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The Tigers, in 1998, made their first managerial change during a season since 1979, when Sparky Anderson took over for Les Moss. Now Larry Parrish had a spring training and a full season to show what he could do as skipper.

The Tigers had a new third baseman---Dean Palmer, signed as a free agent. Palmer was a veteran slugger who'd been in the big leagues on a regular basis since 1991, first with Texas then with Kansas City. Palmer replaced Joe Randa, who was traded to the Mets in the off-season as the Tigers reacquired pitcher Willie Blair.

Palmer slammed 34 homers and had 119 RBI with the Royals in 1998, and GM Randy Smith hoped he could be a significant upgrade over Randa, who had little power, though Randa may have been a better fielder.

The Tigers also addressed their pitching, as they almost overhauled their entire rotation from 1998. Brian Moehler returned, but new to the Tigers were Dave Mlicki (acquired from the Dodgers in April), Blair, and rookie Jeff Weaver, the team's first round draft pick of the year before.

But the Tigers got some bad news as young southpaw Justin Thompson encountered arm trouble and made 24 rocky starts, posting an ERA of over 5.00.

The season started drearily, as the Tigers won in Texas on Opening Day, 11-5, but then their bats vanished as they dropped their next six games, scoring a total of 12 runs while being shutout three times.

Then, when the Tigers found their offense, their pitching betrayed them. As a result, the Tigers found themselves in a number of games with scores like 10-8; usually, the Tigers were on the losing end of such scores.

It wasn't long before the Tigers were out of the race, so the focus was turned to the fate of Tiger Stadium. The Tigers would be moving into Comerica Park in 2000, so as the season wound down in 1999, fans, players and the media waxed nostalgic about the old ballpark, which had been the site of Tigers baseball since 1912.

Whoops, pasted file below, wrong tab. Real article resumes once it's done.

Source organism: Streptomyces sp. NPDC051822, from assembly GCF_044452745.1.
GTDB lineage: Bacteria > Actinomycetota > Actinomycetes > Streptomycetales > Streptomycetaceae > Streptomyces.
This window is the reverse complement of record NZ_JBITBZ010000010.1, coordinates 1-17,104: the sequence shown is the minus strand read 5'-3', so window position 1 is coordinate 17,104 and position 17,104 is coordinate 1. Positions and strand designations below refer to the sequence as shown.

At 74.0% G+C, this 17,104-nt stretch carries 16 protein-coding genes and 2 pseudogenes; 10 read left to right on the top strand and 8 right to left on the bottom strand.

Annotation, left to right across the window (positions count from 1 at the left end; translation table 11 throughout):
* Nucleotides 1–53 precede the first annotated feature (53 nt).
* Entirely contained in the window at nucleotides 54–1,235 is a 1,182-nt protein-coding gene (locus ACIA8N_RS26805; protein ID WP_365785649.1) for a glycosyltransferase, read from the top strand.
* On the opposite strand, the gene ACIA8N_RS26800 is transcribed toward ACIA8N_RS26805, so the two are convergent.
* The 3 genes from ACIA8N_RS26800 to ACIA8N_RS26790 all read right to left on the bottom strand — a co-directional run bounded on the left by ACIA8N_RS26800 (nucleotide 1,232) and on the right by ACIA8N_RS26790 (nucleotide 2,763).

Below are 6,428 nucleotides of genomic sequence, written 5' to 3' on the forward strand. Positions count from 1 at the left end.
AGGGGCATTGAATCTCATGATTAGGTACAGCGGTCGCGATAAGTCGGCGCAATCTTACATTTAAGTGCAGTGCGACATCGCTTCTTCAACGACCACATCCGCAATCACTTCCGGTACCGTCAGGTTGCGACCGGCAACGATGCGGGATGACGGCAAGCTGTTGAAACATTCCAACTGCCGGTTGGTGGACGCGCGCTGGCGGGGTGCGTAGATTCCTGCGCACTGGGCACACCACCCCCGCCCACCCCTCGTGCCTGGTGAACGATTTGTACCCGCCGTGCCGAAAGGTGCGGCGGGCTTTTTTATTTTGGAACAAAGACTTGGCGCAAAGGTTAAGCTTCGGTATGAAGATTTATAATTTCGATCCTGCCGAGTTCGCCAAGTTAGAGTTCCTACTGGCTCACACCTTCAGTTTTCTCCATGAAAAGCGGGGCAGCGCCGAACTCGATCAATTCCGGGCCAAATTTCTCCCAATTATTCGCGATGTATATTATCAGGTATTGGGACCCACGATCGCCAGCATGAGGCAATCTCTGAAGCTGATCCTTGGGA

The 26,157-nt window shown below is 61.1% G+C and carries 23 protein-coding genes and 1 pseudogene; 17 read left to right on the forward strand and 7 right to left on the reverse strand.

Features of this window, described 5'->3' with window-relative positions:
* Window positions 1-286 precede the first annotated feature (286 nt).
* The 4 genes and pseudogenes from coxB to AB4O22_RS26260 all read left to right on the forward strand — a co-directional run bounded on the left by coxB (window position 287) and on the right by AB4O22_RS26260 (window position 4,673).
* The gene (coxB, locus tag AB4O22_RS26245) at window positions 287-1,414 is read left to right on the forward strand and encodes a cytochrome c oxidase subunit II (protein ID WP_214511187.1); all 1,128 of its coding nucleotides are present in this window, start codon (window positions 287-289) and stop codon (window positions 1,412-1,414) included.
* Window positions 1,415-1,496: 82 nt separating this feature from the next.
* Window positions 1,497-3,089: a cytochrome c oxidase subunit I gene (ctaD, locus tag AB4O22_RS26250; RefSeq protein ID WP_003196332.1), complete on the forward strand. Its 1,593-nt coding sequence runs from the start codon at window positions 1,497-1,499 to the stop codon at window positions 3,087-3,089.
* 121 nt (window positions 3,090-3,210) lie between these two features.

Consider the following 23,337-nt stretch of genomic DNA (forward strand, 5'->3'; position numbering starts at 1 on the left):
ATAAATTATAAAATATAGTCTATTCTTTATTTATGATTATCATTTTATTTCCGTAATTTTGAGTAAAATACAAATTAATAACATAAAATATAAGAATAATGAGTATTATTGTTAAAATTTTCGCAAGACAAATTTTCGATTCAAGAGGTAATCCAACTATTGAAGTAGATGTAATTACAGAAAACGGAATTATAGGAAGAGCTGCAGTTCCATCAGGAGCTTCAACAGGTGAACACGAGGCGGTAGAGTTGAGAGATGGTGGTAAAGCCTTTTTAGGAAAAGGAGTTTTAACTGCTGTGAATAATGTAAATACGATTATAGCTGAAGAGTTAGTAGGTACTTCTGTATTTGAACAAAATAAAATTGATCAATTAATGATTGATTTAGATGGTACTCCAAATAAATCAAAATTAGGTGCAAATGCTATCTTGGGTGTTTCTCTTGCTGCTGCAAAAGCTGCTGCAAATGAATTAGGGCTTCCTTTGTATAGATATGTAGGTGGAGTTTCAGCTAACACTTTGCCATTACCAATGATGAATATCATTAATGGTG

Meanwhile, Palmer was on his way to a 38 home run season with an even 100 RBI. 1B Tony Clark was now entrenched and he clubbed 31 homers. 2B Damion Easley added 20 bombs. New LF Juan Encarnacion  showed potential by hitting 19 homers and stealing 33 bases. But Bobby Higginson, shifted to RF, played in just 107 games and wasn't very productive when he did play.

Moehler slipped, too---he was 10-16 with a 5.04 ERA. Mlicki went 14-12, but rookie Weaver (9-12, 5.55) and Thompson were inconsistent. Todd Jones saved 30 games, but the Tigers' foray into Japan to sign reliever Masao Kida failed, as Kida had an ERA of 6.26 in 64 innings.

As the season entered its final week, lots of tears were shed as the realization hit that Tiger Stadium would soon be history as the Tigers' ballpark.

As a tribute in the last game played there, on September 27, 1999, Tigers players wore uniform numbers of famous Tigers of the past. Young Robert Fick, the DH that day, wore no. 25 in honor of Norm Cash. Stormin' Norman would have been proud, as Fick blasted a grand slam, leading the Tigers to an 8-2 win over Kansas City.

After the game, great Tigers of the past were introduced and they jogged onto the field from center field, enabling them to enjoy one last cheer from the Tigers faithful, on the field where they once captivated fans.

For the record, the 1999 Tigers finished 69-92, in third place in the AL Central.

By GregEno
 

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Tagged:
Bobby Higginson, Brian Moehler, Damion Easley, Dave Mlicki, Dean Palmer, Detroit Tigers, Jeff Weaver, Joe Randa, Juan Encarnacion, Justin Thompson, Larry Parrish, Masao Kida, Norm Cash, Randy Smith, Robert Fick, Tiger Stadium, Todd Jones, Tony Clark, Willie Blair

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